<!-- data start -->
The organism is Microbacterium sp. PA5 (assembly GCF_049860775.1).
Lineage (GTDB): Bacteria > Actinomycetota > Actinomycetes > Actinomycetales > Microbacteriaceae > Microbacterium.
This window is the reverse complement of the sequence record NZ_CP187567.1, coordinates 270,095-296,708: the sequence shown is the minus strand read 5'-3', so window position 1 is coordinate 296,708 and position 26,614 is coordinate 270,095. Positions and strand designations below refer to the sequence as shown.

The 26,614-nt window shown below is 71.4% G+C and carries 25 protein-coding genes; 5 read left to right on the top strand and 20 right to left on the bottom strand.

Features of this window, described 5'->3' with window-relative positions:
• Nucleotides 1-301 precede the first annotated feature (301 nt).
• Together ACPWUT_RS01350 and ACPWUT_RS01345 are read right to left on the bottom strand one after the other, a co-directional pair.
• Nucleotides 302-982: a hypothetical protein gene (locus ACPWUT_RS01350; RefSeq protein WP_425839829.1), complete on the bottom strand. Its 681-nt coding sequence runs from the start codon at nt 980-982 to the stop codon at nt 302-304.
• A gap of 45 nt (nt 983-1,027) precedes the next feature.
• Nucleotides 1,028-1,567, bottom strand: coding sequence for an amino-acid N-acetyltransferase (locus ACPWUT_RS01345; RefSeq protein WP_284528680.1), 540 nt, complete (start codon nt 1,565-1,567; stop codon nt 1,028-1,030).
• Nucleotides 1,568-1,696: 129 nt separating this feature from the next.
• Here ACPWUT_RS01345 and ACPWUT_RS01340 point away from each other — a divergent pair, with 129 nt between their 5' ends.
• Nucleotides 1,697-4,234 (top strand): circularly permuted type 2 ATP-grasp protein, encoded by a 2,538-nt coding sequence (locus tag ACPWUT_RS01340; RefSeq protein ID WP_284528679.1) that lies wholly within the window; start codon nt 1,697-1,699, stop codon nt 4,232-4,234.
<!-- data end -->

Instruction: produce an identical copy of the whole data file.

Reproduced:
The organism is Microbacterium sp. PA5 (assembly GCF_049860775.1).
Lineage (GTDB): Bacteria > Actinomycetota > Actinomycetes > Actinomycetales > Microbacteriaceae > Microbacterium.
This window is the reverse complement of the sequence record NZ_CP187567.1, coordinates 270,095-296,708: the sequence shown is the minus strand read 5'-3', so window position 1 is coordinate 296,708 and position 26,614 is coordinate 270,095. Positions and strand designations below refer to the sequence as shown.

The 26,614-nt window shown below is 71.4% G+C and carries 25 protein-coding genes; 5 read left to right on the top strand and 20 right to left on the bottom strand.

Features of this window, described 5'->3' with window-relative positions:
• Nucleotides 1-301 precede the first annotated feature (301 nt).
• Together ACPWUT_RS01350 and ACPWUT_RS01345 are read right to left on the bottom strand one after the other, a co-directional pair.
• Nucleotides 302-982: a hypothetical protein gene (locus ACPWUT_RS01350; RefSeq protein WP_425839829.1), complete on the bottom strand. Its 681-nt coding sequence runs from the start codon at nt 980-982 to the stop codon at nt 302-304.
• A gap of 45 nt (nt 983-1,027) precedes the next feature.
• Nucleotides 1,028-1,567, bottom strand: coding sequence for an amino-acid N-acetyltransferase (locus ACPWUT_RS01345; RefSeq protein WP_284528680.1), 540 nt, complete (start codon nt 1,565-1,567; stop codon nt 1,028-1,030).
• Nucleotides 1,568-1,696: 129 nt separating this feature from the next.
• Here ACPWUT_RS01345 and ACPWUT_RS01340 point away from each other — a divergent pair, with 129 nt between their 5' ends.
• Nucleotides 1,697-4,234 (top strand): circularly permuted type 2 ATP-grasp protein, encoded by a 2,538-nt coding sequence (locus tag ACPWUT_RS01340; RefSeq protein ID WP_284528679.1) that lies wholly within the window; start codon nt 1,697-1,699, stop codon nt 4,232-4,234.